Important Influences on Sartre's Plays

There was a brief period of economic prosperity and progress in France, called the belle ?poque (beautiful epoch) before World War I in the early years of the 20th century and right before the wave of pessimism began in the 1920s (Cosper 2004). At this time, inventions like the telephone, the automobile, the airplane and the cinema refreshed modern life. Literature turned away from old styles, such as naturalism, and into the newer and more exciting forms, like cubism and bold experiments by Apollinaire. Other playwrights followed the lead of Apollinaire and introduced stage innovations, among them, Alfred Jarry with his extravagant farce in Ubu Roi in 1896 and Ubu King in 1951 and Paul ...

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a meaningless word in itself and precisely expressed the assault upon reason. The Dadaist slogan was "nothing more, nothing, nothing, NOTHING, NOTHING, NOTHING" and this embodied their nihilism, i.e., the lack of belief in anything (Cosper). This lack or loss of a sense of meaning in life or existence came about because of the equally senseless ravages and sufferings of war.
Dadaism was replaced by Surrealism, which began in the mid-1920s. It was led by Andre Breton and had poets like Paul Aluard and Louis Aragon. Surrealists suggested that there was a reality beyond what this world and they attempted to describe that sur-reality, no matter how irrationally, through automatic writing, whereby they simply wrote down what they thought, perceived or sensed. Surrealism markedly influenced psychoanalyst Sigmund Freud into using dreams and free thought in gaining access to the subconscious mind. There were cause-oriented authors too in those times, including Maurice Barrs on political ...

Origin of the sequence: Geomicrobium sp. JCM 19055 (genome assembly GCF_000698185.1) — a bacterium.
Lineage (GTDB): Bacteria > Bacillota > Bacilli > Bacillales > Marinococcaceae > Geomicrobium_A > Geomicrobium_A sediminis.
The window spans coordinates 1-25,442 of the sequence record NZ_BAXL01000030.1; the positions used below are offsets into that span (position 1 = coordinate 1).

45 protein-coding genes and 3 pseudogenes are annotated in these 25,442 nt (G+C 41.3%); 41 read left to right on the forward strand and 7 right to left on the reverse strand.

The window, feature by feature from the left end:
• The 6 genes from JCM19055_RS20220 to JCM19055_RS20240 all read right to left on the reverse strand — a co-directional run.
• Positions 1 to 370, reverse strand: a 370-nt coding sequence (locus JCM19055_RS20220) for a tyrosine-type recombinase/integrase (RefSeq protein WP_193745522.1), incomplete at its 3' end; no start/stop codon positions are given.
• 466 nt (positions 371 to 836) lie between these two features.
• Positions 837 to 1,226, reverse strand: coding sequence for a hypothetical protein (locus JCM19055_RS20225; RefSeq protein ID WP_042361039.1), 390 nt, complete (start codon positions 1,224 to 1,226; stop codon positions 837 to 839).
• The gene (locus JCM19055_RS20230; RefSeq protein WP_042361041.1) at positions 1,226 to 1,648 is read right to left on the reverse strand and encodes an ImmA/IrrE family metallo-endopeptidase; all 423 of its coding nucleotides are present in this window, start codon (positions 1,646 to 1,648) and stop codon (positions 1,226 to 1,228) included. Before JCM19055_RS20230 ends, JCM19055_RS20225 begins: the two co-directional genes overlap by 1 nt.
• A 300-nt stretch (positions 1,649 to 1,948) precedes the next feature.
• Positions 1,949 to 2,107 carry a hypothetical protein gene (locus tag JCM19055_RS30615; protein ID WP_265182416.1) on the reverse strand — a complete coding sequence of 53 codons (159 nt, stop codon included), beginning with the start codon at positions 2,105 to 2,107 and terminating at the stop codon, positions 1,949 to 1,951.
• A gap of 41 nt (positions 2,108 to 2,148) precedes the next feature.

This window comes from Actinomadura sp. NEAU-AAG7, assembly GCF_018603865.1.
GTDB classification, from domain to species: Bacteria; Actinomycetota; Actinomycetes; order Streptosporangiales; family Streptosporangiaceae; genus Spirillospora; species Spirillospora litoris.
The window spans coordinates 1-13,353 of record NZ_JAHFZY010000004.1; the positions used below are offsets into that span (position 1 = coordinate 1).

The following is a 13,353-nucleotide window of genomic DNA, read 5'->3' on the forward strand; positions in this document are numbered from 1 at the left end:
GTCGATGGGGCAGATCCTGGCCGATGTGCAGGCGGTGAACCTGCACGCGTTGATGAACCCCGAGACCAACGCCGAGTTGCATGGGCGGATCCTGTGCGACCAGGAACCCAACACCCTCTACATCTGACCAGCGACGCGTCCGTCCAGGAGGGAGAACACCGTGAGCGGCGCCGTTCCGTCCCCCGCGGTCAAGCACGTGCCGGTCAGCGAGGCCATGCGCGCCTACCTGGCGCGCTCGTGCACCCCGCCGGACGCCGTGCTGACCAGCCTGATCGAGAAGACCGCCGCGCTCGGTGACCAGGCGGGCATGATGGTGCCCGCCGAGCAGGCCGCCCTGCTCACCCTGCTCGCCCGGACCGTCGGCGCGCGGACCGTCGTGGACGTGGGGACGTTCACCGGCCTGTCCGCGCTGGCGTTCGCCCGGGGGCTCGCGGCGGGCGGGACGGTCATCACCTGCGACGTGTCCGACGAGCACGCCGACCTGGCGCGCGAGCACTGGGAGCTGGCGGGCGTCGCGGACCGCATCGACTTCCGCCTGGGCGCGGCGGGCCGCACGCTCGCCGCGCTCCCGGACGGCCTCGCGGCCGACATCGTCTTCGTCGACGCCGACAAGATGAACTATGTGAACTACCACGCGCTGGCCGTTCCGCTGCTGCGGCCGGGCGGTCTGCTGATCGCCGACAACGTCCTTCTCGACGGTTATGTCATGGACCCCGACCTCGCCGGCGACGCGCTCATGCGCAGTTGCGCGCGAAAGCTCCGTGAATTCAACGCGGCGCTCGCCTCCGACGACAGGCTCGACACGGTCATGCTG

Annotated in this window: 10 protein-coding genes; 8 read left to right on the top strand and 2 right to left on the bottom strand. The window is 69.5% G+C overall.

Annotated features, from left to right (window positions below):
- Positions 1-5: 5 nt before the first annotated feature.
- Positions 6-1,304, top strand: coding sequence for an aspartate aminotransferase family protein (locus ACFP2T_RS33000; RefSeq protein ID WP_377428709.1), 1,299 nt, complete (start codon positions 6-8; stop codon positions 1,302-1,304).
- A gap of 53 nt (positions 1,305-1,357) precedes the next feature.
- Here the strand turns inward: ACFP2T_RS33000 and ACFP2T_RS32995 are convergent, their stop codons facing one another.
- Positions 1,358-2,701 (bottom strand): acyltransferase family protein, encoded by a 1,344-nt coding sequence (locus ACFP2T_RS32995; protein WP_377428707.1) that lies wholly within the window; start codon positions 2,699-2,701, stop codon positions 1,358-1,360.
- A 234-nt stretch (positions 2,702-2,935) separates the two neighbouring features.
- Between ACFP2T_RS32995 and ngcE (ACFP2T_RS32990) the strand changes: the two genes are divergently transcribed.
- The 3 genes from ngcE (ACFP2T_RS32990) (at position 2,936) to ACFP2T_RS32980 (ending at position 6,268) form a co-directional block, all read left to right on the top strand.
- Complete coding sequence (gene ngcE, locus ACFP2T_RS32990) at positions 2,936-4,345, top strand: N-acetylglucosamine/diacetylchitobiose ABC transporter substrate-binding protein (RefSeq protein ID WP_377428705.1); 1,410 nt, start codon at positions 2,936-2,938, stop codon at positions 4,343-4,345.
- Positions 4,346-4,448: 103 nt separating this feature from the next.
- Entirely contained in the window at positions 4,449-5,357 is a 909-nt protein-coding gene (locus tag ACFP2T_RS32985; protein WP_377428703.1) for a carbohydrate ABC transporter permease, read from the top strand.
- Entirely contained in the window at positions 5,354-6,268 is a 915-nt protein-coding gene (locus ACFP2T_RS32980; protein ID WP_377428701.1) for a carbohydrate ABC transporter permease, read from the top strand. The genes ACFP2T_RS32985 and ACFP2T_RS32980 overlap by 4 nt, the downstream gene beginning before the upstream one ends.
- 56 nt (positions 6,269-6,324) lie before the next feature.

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idea of personal responsibility for one's acts (Coster). This acute and difficult position the people found themselves imprisoned in during and after the last devastating War - wherein they were "responsible for their actions in a world beyond their comprehension" - became the core of the evolving philosophical and literary movement called existentialism. The foremost existentialist works during that period were Camus' novel, "The Stranger" in 1946, Sartre's play, "The Flies," and de Beauvoir's "She Came to Stay" in 1943.
The most important postwar development in the theater was the introduction of the theater of the absurd in the 1950s. Absurd plays are about the inadequacy of language ...

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Important Influences on Sartre's Plays. (2016, July 15). Retrieved July 12, 2020, from
"Important Influences on Sartre's Plays.", 15 Jul. 2016. Web. 12 Jul. 2020. <>
"Important Influences on Sartre's Plays." July 15, 2016. Accessed July 12, 2020.
"Important Influences on Sartre's Plays." July 15, 2016. Accessed July 12, 2020.
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Added: 7/15/2016 04:38:04 AM
Category: Film & Theater
Type: Premium Paper
Words: 2931
Pages: 11

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